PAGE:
home

We bought our first home in 2008 with an $8 down payment. I was 33 years old and my husband was 37, and after mismanaging our credit through much of our early adulthood and after years spent renting less-than-desirable houses in equally less-than-desirable neighborhoods, we never thought we’d actually own a home. But then suddenly there we were – homeowners and all it had cost us was $8.

We had been living in New York City for a few years prior to buying our first home, and it was during the summer before we moved back to Pittsburgh that we found our down payment. My husband had been selling antiques for years and he would spend his free time and weekends searching local yard sales for things to resell at the flea market. He was very good at this sort of thing. Usually he stuck to antique furniture and knick knacks, but one Saturday he came home with a painting.

The painting was nothing special – an exterior house scene painted on canvas stretched over a simple frame. But my husband thought it might be worth something and so he paid the $8 asking price for it and brought it back to our apartment. He showed it to me, convinced that it was something. I rolled my eyes and went back to watching TV.

It turns out it was something. That $8 painting (by an artist named Paul Strisik) was worth almost $4000. After picking our jaws up off the floor, we quickly listed it on eBay and within a few days we had the down payment for our first home.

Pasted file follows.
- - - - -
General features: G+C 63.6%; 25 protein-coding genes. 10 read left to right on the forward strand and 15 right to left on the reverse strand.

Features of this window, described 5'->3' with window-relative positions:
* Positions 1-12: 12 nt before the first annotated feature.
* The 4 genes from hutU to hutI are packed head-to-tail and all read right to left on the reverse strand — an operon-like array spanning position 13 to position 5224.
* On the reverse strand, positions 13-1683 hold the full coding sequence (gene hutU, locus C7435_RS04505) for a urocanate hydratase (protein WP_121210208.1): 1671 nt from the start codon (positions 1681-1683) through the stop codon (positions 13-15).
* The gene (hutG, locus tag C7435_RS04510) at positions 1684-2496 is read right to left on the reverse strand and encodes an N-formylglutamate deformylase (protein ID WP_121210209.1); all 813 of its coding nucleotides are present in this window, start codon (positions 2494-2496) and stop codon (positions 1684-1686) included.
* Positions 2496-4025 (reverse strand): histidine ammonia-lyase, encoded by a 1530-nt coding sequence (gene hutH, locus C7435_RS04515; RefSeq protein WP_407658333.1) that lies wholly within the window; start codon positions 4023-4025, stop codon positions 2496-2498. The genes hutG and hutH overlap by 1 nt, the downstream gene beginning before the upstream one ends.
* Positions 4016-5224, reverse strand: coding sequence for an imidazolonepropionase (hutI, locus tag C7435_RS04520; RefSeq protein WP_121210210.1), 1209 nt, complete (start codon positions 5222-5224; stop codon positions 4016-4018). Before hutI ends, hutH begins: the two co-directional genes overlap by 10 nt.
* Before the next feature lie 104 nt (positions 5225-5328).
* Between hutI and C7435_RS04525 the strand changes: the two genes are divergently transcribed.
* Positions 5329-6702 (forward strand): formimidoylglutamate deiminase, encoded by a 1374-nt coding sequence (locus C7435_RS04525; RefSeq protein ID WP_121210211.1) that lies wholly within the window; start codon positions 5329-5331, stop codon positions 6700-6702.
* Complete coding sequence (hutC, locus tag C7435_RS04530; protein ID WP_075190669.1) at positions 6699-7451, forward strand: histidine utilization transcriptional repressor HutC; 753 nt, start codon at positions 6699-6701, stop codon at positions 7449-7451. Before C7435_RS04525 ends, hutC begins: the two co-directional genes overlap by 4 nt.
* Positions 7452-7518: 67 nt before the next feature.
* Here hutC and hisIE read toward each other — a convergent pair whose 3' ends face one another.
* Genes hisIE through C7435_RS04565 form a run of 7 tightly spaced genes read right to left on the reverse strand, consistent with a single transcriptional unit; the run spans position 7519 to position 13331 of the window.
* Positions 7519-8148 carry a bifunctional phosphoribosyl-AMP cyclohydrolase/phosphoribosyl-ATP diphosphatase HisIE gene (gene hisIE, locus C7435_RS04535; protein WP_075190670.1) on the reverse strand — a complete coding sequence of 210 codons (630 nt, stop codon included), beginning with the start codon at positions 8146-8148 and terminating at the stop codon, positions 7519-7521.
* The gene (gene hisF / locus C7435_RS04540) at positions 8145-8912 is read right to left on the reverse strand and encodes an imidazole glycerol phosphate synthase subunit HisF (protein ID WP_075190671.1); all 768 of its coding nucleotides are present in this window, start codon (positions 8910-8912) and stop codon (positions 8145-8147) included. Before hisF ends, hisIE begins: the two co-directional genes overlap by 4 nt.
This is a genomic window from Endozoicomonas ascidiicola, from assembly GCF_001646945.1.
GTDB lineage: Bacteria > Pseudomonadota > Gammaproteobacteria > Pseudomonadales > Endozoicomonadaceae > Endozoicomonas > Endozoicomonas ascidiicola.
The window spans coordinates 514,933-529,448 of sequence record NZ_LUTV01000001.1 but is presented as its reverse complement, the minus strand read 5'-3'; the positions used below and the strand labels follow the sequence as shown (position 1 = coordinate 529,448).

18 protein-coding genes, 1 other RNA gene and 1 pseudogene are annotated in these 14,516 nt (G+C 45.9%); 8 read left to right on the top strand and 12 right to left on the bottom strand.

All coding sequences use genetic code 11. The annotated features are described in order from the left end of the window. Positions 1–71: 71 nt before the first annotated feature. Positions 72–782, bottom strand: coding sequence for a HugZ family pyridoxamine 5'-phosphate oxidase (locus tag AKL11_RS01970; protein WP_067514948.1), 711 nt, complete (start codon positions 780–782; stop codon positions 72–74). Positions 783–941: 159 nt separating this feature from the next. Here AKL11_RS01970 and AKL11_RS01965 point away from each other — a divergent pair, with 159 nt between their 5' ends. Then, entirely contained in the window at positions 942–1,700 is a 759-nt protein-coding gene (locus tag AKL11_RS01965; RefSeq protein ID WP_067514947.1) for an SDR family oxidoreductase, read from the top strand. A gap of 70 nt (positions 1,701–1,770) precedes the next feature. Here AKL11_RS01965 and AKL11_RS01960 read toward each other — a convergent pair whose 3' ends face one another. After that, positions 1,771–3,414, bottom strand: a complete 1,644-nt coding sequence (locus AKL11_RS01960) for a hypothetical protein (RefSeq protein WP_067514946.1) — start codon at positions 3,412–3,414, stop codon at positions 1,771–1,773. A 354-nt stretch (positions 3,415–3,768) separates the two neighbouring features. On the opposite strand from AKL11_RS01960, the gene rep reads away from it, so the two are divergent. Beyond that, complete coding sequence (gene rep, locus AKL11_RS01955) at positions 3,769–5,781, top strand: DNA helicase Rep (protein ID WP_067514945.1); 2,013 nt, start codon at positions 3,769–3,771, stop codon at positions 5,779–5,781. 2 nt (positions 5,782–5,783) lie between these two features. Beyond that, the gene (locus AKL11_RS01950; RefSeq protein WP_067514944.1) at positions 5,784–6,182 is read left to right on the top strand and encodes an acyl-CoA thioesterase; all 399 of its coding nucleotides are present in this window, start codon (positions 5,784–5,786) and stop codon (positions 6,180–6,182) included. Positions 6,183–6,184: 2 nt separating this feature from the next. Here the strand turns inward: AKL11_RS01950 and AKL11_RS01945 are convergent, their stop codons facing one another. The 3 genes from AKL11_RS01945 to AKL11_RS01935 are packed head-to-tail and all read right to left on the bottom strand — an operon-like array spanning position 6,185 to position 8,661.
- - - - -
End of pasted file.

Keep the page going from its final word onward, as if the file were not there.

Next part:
I never much cared for that painting, but now I think of it with the kind of reverence reserved for a Picasso or a van Gogh.

That $8 painting did not just help us to buy our first home; that $8 painting set up the next eleven years of lives. It led us back to Pittsburgh. It guided us to the jobs we both still hold today. It put us on the path that would eventually lead us to our four children.

I sometimes wonder, “Who would we be without that painting?”

Today we sign away our first home to its new owners. Before this house, I had never lived in any single home for more than five years. My family moved a lot when I was younger, by the time I was 14 we had lived in six different homes, and as an adult we moved every 2-3 years.

The house on Defoe Street was my first real home. We were married (twice) while living in this house. We brought puppies home to this house. We said goodbye to our beloved dogs Max and Fred in this house. We made a family in this house.

I can still see Chris sleeping in his new room on that first night – the child we never thought we’d have, now home. I remember the first time Elijah called me “Dad” after six months of referring to me as either “Hey you” or “Sean”. I close my eyes and I can still hear Chris, Elijah and A’Sean, on that first night A’Sean stayed with us, talking late into the night as if they had been brothers their whole life. I see Ke’Juan every night before bed lingering on the stairs, hovering over me on the couch, because she hates to go to sleep.

Every room is a memory.

We took that house from mauve carpets and outdated kitchen to hardwood floors and stainless steel appliances. We added a fourth bedroom and a game room and a second bathroom.

We celebrated Christmases and Thanksgivings and birthdays and adoption days. We yelled and we fought and we cried and we loved in that house.

We lived.

We became a family.

And it all started with an $8 painting.


Sean Michael O’Donnell is a 44 year old married gay man. He lives in Pittsburgh with his husband, three sons, and daughter. Sean enjoys Law & Order reruns, Christmas movies in October, and Facebook stalking. He likes donuts and beer. Sometimes he goes to the gym (not really).  He is the author of the best-selling book Which One of You is the Mother?